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Embracing The New

February 17, 2009
This is my first ever blog post!

I guess this is another in a long line of firsts for me recently, and exploring how my mind and body respond to them has been quite an illuminating experience. Its been less than two years since I left my job as an on staff dietitian at St Luke’s hospital for a leap of faith. At the time, I had no idea what that leap would amount to, but all I did know was that I had this innate feeling that there was something else I was meant to be doing.

I am lucky and grateful in the sense that I was raised in a family that was able to provide me with all the love and encouragement I needed, and have been blessed to have found friends who are just as close as family and who constantly offer me support and sincerity. However, I feel it is important as I initiate myself into the cybersphere that I offer my gratitude to the one companion that has stood by me throughout many of the trials, tribulations and exaulted experiences I have endured in my adult life…Yoga.

I began practicing asana as a college freshman and immediately fell in love. With what, I wasnt sure, but I knew the feeling I had in final resting pose (savasana) was something I could not live without again. I started going to class 3 to 4 times a week, and without fail I would leave class with a euphoric feeling that I immediately labeled as “yoga stoned”. (I was in college after all:)
The truth is, my practice at that time was mostly physical. I loved the way yoga made me feel, but at the time I couldnt pinpoint what that was, so I garnered the most satisfaction from the strength and length I had begun to acquire.

I have to admit, over the years my attendance in class wained in its consistency and some months I would only attend a class every other week or so. Looking back however, I believe it was during this time of resting my body that my mind was processing all I had learned and expanding its awareness and understanding of the subtle intelligence yoga expounds. A teacher of mine once told me, “The yoga works on you”, and I fully believe and offer this message to my students, and anyone who asks me what is the purpose of yoga is.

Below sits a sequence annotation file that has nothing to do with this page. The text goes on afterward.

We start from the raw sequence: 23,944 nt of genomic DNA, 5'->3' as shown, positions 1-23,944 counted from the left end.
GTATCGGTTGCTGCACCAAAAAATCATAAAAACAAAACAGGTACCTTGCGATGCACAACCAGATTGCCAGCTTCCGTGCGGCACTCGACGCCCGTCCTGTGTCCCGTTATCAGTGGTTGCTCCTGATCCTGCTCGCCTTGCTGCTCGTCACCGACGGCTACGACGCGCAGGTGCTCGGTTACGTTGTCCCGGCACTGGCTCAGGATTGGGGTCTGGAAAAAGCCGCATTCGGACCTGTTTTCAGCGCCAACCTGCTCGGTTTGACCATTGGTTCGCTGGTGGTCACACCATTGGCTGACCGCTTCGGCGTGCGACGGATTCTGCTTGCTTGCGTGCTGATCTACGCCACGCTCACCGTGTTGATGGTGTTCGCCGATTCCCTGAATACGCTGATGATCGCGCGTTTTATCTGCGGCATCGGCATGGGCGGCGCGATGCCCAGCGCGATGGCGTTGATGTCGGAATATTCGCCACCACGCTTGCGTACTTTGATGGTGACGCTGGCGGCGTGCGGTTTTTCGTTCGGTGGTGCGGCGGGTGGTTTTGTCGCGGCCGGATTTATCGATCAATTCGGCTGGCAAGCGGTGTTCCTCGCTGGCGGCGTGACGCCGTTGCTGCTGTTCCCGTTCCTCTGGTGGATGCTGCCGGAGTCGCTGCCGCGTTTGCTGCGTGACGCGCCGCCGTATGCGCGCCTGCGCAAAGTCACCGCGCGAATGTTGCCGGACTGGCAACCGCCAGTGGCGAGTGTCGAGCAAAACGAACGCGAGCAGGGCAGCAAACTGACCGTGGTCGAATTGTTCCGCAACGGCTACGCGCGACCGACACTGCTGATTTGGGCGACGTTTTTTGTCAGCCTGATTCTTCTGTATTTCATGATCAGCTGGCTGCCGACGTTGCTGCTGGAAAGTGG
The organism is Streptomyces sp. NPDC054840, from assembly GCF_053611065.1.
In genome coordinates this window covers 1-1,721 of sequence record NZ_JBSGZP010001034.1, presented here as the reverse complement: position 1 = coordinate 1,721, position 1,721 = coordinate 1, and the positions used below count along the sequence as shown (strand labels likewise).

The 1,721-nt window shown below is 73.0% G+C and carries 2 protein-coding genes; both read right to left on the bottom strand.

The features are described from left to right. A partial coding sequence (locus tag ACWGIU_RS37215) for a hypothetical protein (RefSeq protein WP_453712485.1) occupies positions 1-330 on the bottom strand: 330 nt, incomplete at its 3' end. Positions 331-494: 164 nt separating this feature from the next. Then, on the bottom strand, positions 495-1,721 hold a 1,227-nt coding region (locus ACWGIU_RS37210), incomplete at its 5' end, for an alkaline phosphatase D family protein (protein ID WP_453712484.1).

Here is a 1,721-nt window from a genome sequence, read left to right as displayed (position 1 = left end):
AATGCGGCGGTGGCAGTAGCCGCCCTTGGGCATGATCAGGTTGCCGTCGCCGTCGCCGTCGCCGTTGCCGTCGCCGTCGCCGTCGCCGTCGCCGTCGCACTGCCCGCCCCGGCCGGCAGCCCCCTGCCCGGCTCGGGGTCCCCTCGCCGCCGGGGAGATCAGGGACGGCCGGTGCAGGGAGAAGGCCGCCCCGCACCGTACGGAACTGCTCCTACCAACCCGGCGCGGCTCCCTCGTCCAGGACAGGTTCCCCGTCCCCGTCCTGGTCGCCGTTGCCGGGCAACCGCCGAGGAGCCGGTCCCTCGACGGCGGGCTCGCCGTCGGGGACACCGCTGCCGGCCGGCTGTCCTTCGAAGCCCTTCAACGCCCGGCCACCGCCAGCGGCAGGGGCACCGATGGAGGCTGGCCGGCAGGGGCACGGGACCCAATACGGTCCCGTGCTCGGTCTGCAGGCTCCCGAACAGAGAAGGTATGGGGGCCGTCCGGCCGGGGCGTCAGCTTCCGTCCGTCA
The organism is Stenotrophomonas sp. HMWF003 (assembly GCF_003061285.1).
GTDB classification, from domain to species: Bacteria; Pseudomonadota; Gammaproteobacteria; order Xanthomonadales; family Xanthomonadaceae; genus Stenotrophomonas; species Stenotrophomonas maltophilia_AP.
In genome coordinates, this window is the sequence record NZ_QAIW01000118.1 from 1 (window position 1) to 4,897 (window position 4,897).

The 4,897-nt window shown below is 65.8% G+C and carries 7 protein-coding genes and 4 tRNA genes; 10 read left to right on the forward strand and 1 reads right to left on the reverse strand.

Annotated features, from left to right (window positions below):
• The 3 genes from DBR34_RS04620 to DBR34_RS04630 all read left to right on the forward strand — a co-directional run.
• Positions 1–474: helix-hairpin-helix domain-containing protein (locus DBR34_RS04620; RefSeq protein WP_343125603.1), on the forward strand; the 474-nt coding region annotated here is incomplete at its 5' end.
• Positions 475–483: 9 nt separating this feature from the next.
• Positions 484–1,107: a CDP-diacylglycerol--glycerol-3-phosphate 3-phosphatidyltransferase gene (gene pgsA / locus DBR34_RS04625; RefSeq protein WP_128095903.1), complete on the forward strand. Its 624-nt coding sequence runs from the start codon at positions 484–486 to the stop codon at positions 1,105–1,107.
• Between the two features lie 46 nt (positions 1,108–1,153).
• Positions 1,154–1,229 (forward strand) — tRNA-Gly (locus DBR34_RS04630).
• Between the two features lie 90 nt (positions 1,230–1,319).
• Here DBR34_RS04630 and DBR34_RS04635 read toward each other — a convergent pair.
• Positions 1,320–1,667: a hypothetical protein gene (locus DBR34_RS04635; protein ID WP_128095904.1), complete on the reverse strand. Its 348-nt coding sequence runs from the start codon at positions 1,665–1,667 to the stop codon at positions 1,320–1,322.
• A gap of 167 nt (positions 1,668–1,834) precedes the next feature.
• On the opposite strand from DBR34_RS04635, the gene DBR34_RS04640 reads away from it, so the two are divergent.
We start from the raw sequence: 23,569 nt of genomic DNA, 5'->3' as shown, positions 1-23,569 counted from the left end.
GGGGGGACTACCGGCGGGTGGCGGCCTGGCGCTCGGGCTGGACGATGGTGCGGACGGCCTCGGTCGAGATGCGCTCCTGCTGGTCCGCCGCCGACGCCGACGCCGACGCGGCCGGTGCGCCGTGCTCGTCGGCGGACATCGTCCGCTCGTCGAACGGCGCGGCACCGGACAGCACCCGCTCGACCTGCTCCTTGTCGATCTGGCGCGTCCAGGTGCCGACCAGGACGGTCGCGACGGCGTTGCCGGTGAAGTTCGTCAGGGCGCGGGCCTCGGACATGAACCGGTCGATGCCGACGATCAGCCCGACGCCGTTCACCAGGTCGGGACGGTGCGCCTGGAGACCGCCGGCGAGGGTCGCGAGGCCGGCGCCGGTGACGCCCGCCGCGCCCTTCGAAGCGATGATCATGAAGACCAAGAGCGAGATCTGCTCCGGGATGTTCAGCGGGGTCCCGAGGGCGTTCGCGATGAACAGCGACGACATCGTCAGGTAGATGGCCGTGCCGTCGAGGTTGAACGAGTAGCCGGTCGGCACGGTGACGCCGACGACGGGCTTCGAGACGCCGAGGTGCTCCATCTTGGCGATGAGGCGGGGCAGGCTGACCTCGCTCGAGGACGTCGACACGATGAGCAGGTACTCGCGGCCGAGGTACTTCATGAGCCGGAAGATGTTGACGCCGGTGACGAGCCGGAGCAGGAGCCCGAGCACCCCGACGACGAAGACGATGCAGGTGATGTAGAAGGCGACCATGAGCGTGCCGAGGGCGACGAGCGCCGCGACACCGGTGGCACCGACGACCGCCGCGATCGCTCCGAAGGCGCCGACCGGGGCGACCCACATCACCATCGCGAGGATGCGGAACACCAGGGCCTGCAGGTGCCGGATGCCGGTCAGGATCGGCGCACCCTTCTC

Yoga is a personal journey and the beauty is that to reap the benefits, all you have to do is want to, because yoga is life and life is yoga. Mr Iyengar writes in one of his many books that the only mistake yoga practioners ever make is to stop practicing.

When I started to resume my asana practice on a regular basis about 5 years ago, I was amazed at how much had changed since my first class half a decade ago. I began to notice how my body wasnt as eager to do some of the postures it used to and the fear that sorrounded the experience. At first I would push myself or just avoid the whole thing altogether, but at the end of class, as I lay there I recognized that familar feeling and it occured to me that this is what its all about. I had the ability to cultivate this sense of clarity not only in final resting or as I am trying to hold a challenging pose, but I could carry yoga with me all the time. I could manifest courage when I am faced with challenging decisions and life choices, I could cultivate patience and compassion within a frusturating situation or relationship and I could find peace in the groundlessness of the unknown as I did when I took that life changing leap of faith.

It is my commitment and dedication to constantly refine and redefine what this practice means to me that has guided me to where I am able to offer Sangha Yoga Shala to you. I am humbled by the outpouring of love and support we have already received and am thrilled you are as excited as I am to be a part of this gift that is yoga. The word Sangha means community and it is only by recognizing your “self” in another that can truly transform us as individuals.

So Much Love,

Alana

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